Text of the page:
The following is a sampling of log entries provided by the Burlington Police Department:Wednesday, June 24
9:05 am: Report of a vehicle hit-and-run accident between 6 and 8 pm Monday, June 22, near Shaw's Supermarket, 180 Cambridge St.
10:06 am: Report of an egged house that caused no damage, 0-100 block of Violet Road.
10:34 am: Reports of a large white dog walking the street with no leash, Locust Street area.
11:45 am: Investigation of vehicle crash with no injuries, Adams Street and Middlesex Turnpike.
12:51 pm: Report of a vehicle hit-and-run accident, Wheeler and Old Concord roads. A white Chevrolet pickup truck labeled HVAC struck the victim from behind while stopped in traffic. The victim's vehicle sustained major damaged. Truck pulled in to nearby parking lot, then fled. Accident is under investigation.
1:33 pm: Report of a wallet stolen from a purse Monday, June 22.
2:50 pm: Investigation with Woburn police of vehicle crash involving a motorcycle on the Bulrington-Woburn line, Winn and Wyman streets.
3:20 pm: Report of a single vehicle crash with injury, Route 128 South and Cambridge Street.
5:10 pm: Report of a vehicle accident with no injuries, near the Burlington Animal Clinic, 259 Cambridge St.
5:38 pm: Investigation of a vehicle crash with no injuries, near Prime gas station, 108 Cambridge St.
5:59 pm: Investigation of a vehicle crash with reported injuries, near Lemon Tree, 211 Middlesex Turnpike.
9:17 pm: Report of a UPS package stolen after it was left at the door, Kimball Court Apartments.Thursday, June 25
8:05 am: Report of a 4-year-old child running alone around the street, 0-100 block of Winn Street. Wobrun police contacted. Child resided in the neighborhood.
8:10 am: Report of a minor vehicle crash, near Tuscan Kitchen, 24 Executive Park.
10:31 am: Report of an IRS scam call Monday, June 22.
1:31 pm: Report of a dog locked in a black Chevrolet Tahoe.
4:08 pm: Report of a motor vehicle accident with no injuries, Van De Graaf Drive and South Bedford Street.
4:48 pm: Investigation of a vehicle crash. Vincent Perella, 52, of the 0-100 block of Frederick Avenue, Medford, was charged with leaving the scene of property damage and negligent operation of a motor vehicle.
9:43 pm: Report of a woman missing since morning. Found later at Bill amp; Bob's restaurant in Woburn.Friday, June 26
10:06 am: Report of a hit-and-run accident Tuesday, June 23, near For Eyes Optical, 2 Wayside Road.
2:38 pm: Report of shoplifter taking $500 worth of groceries from Market Basket, 43 Middlesex Turnpike.
3:54 pm: Investigation of a vehicle accident, near Dunkin' Donuts, 182 Cambridge St.
3:59 pm: Report of a hit-and-run accident in apartment complex parking lot, 0-100 block of Wayside Road.
5:22 pm: Report of stolen credit cards that were used to charge more than $3,200 in fraudulent purchases.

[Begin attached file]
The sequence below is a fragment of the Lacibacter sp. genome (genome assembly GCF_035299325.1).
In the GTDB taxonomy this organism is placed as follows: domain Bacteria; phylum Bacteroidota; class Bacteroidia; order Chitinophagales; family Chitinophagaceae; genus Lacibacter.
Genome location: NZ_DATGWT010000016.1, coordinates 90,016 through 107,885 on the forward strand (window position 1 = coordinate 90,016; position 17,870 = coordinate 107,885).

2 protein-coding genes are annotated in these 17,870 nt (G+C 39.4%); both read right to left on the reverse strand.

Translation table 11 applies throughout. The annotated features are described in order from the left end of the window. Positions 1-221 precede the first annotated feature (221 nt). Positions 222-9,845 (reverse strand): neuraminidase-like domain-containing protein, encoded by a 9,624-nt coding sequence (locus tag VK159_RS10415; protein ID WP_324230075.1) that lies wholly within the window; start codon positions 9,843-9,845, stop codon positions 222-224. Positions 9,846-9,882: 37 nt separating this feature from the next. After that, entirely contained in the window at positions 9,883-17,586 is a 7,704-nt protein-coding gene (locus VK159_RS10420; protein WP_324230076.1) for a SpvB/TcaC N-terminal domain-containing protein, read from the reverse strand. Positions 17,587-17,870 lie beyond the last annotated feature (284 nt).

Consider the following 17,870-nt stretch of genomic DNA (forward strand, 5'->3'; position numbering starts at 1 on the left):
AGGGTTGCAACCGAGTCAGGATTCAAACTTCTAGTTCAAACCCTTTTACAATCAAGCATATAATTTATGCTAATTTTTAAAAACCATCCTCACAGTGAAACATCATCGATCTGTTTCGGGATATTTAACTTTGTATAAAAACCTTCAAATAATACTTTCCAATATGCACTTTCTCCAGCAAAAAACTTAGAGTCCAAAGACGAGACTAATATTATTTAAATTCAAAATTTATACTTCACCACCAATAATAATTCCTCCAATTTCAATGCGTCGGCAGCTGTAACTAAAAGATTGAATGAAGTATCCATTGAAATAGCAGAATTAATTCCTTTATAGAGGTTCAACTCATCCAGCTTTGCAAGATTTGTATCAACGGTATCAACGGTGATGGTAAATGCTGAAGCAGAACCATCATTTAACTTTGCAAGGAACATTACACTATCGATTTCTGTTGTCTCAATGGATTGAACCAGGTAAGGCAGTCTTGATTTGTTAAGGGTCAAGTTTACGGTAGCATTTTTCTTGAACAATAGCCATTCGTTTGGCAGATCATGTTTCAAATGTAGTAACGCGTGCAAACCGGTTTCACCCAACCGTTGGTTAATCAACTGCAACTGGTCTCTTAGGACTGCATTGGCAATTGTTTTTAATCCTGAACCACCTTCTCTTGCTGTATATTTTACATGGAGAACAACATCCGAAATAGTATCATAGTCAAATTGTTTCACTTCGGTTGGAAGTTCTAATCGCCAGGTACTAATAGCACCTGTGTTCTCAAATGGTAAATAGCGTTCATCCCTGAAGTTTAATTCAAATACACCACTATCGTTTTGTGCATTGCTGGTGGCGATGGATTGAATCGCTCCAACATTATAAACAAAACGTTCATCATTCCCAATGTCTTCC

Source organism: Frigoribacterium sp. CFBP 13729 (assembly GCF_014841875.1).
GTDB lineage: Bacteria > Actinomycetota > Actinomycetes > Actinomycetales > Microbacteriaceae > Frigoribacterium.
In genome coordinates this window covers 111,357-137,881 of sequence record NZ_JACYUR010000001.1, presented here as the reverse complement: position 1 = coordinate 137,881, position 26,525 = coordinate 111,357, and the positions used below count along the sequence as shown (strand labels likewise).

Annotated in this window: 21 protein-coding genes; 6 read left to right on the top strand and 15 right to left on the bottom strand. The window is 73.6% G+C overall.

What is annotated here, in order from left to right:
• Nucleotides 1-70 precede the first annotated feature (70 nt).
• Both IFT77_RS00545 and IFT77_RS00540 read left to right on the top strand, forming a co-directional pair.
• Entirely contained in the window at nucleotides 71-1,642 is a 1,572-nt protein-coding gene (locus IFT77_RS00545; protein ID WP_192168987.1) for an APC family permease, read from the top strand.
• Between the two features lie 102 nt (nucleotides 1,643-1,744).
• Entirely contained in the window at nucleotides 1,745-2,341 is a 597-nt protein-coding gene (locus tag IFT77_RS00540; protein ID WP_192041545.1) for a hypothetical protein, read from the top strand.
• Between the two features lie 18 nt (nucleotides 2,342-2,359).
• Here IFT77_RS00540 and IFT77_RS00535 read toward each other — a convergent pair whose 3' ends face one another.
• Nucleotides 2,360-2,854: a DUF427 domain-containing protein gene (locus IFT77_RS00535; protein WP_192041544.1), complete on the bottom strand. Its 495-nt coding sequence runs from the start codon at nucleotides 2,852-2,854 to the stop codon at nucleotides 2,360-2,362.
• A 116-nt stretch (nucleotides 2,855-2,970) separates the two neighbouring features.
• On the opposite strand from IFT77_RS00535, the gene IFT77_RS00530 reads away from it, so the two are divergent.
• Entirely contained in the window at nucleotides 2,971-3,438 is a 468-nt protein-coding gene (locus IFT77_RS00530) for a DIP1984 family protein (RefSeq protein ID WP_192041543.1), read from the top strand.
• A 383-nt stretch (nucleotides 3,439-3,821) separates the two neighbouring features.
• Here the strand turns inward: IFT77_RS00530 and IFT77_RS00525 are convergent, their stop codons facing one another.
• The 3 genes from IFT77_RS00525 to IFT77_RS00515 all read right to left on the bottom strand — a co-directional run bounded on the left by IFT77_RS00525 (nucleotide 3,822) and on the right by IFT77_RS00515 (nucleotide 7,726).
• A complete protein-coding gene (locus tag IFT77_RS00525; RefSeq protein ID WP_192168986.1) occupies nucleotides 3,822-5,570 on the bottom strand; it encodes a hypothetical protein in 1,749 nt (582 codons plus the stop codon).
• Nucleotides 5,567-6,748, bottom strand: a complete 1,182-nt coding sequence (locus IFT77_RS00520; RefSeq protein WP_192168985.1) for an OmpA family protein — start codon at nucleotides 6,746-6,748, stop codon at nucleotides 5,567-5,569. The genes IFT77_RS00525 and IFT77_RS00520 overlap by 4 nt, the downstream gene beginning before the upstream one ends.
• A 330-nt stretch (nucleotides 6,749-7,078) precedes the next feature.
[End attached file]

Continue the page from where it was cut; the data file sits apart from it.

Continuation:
6:27 pm: Investigation of a multiple-car crash, Route 128 South and Cambridge Street.
7:10 pm: Report of a detained 15-year-old shoplifter, Macy's, 75 Middlesex Turnpike. Suspect released to parents.
What to look for on Smart Talk Monday, July 6, 2015 featuring Guest Host WGAL News 8s Brian Roche:
You may never give it a second thought, but take a real good look at the credit cards you have in your wallet or purse. See that magnetic stripe on the back? While the United Sates continues to rely on the magnetic stripe technology adopted in the 1970s, most places, including popular tourist and business destinations like Europe, progressed to chip-based credit cards many years ago.
But these micro-chipped smart cards are gradually working their way into US wallets. Visa and Mastercard have both announced that October of 2015 will be the target date for chip cards to be in the hands of consumers. And, starting in October, retailers that havent upgraded to use them and banks that havent issued them will be liable for any fraud that occurs as a result of theft.
According to the National Retail Federation, upgrading to card-chip machines will cost retailers billions. And more than a few consumer advocates wonder if retailers unwillingness to incur that cost is a big reason why America lags behind the rest of the world when it comes to credit card security.
When we get these cards in our hands, what protections will they offer and will we be using them to our full potential? Well talk with Corinne Sherman, Senior Vice President of the Pennsylvania Credit Union Association.
Also, if youre not convinced we need to ditch our old credit cards, listen to some of the stories told by Derry Township Police Detective Matt Dotts. Hell talk about how easily and quickly the magnetic stripe on your card can be copied and who is profiting from the rip off. Well also talk about other kinds of electronic devise fraud and how crooks get you to send them money in ways that you may have never heard of--and why you wont be getting it back.